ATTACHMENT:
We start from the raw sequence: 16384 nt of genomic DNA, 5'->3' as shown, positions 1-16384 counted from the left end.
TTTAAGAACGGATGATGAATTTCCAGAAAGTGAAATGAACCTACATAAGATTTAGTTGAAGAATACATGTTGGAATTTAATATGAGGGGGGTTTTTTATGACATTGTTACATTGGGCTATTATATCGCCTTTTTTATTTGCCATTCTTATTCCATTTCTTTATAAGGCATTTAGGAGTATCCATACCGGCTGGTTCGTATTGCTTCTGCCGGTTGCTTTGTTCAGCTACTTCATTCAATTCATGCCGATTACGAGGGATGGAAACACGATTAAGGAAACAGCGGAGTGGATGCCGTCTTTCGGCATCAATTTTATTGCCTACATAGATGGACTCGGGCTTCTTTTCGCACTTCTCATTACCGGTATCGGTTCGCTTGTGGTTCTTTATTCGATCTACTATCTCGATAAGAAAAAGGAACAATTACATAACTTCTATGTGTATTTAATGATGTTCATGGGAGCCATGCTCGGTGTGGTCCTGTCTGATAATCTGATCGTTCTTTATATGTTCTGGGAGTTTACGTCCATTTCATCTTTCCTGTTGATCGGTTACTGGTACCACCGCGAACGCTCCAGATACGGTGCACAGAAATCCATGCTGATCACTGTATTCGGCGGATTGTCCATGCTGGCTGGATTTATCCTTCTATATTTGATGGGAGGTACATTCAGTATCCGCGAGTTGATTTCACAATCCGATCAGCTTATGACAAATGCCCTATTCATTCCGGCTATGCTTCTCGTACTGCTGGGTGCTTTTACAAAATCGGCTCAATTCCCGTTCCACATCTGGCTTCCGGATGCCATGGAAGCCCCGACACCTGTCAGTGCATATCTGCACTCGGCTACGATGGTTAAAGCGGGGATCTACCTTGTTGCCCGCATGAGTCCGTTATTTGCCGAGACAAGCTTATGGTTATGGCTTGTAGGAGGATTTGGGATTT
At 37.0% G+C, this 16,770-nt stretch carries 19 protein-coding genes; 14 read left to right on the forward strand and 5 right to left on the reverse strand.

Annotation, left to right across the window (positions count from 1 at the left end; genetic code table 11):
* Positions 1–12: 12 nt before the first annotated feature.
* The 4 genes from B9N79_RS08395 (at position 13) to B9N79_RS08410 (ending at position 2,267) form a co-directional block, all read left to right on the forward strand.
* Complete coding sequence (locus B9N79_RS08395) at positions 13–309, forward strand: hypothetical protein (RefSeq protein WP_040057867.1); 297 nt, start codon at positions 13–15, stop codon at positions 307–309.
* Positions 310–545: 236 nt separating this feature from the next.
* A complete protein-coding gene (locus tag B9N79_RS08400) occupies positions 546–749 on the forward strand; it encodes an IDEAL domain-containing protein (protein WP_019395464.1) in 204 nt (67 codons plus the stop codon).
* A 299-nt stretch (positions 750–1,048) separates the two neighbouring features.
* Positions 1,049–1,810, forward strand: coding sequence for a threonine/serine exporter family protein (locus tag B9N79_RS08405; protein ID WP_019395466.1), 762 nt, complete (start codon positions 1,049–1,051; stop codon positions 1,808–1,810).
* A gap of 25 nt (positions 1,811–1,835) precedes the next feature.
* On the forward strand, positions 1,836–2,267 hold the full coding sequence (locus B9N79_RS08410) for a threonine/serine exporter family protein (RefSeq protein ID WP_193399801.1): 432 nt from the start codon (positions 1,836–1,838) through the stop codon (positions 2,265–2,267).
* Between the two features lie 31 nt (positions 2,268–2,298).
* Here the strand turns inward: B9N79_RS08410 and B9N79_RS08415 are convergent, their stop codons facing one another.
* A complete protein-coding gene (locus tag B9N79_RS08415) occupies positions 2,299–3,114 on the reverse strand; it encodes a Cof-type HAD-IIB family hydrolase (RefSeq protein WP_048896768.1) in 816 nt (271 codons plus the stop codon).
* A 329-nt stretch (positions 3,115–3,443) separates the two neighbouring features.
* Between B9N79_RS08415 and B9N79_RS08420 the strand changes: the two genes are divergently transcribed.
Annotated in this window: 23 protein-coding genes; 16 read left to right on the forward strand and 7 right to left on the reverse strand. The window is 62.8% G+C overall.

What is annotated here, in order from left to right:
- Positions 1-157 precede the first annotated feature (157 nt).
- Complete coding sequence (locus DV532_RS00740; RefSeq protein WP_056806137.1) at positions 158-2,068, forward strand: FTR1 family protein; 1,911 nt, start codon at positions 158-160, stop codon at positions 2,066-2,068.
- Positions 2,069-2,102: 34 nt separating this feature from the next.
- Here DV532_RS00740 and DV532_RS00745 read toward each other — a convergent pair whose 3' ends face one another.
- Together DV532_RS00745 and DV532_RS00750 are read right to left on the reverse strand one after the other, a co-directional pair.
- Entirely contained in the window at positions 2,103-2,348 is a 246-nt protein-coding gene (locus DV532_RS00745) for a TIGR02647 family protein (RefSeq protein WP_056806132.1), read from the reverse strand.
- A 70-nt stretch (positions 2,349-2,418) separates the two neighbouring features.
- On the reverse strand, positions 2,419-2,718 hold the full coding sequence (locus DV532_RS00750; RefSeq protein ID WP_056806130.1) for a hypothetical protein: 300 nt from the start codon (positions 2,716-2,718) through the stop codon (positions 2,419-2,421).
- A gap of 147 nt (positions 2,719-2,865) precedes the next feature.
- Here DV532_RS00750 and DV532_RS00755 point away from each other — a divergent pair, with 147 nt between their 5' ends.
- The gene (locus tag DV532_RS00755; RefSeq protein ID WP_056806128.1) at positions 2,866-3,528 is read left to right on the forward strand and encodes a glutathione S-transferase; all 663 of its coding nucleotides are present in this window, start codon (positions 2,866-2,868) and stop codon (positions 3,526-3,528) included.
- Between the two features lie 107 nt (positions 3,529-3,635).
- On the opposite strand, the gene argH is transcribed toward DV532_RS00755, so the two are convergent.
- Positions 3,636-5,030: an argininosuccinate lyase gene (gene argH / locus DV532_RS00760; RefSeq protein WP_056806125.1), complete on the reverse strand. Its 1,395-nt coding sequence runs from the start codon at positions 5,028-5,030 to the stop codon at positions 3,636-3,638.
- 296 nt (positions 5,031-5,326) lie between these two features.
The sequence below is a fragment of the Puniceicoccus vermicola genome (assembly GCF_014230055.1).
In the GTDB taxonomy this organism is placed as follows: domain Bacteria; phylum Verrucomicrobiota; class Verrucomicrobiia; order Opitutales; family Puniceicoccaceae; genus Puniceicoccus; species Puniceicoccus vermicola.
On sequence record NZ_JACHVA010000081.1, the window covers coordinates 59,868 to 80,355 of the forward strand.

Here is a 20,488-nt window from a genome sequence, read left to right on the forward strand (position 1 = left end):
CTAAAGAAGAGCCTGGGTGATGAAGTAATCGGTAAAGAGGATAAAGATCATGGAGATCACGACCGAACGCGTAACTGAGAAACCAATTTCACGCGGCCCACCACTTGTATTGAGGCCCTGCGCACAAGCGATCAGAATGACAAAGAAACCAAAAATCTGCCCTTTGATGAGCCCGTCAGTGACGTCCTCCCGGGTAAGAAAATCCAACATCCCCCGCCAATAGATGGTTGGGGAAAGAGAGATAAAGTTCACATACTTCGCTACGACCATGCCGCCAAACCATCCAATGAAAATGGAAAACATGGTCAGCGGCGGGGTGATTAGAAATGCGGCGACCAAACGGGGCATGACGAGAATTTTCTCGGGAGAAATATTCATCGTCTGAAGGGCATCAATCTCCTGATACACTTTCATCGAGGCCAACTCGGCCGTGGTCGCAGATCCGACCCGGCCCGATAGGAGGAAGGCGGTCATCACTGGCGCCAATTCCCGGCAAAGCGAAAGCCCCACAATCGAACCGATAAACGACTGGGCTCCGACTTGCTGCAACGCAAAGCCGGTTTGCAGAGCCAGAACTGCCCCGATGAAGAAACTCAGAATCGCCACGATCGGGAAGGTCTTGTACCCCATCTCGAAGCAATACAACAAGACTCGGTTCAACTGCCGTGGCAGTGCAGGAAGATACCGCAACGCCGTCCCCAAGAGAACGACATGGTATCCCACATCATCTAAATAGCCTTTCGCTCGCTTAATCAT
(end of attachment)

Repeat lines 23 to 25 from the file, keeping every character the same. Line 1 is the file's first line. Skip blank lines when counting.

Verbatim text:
- Positions 2,069-2,102: 34 nt separating this feature from the next.
- Here DV532_RS00740 and DV532_RS00745 read toward each other — a convergent pair whose 3' ends face one another.
- Together DV532_RS00745 and DV532_RS00750 are read right to left on the reverse strand one after the other, a co-directional pair.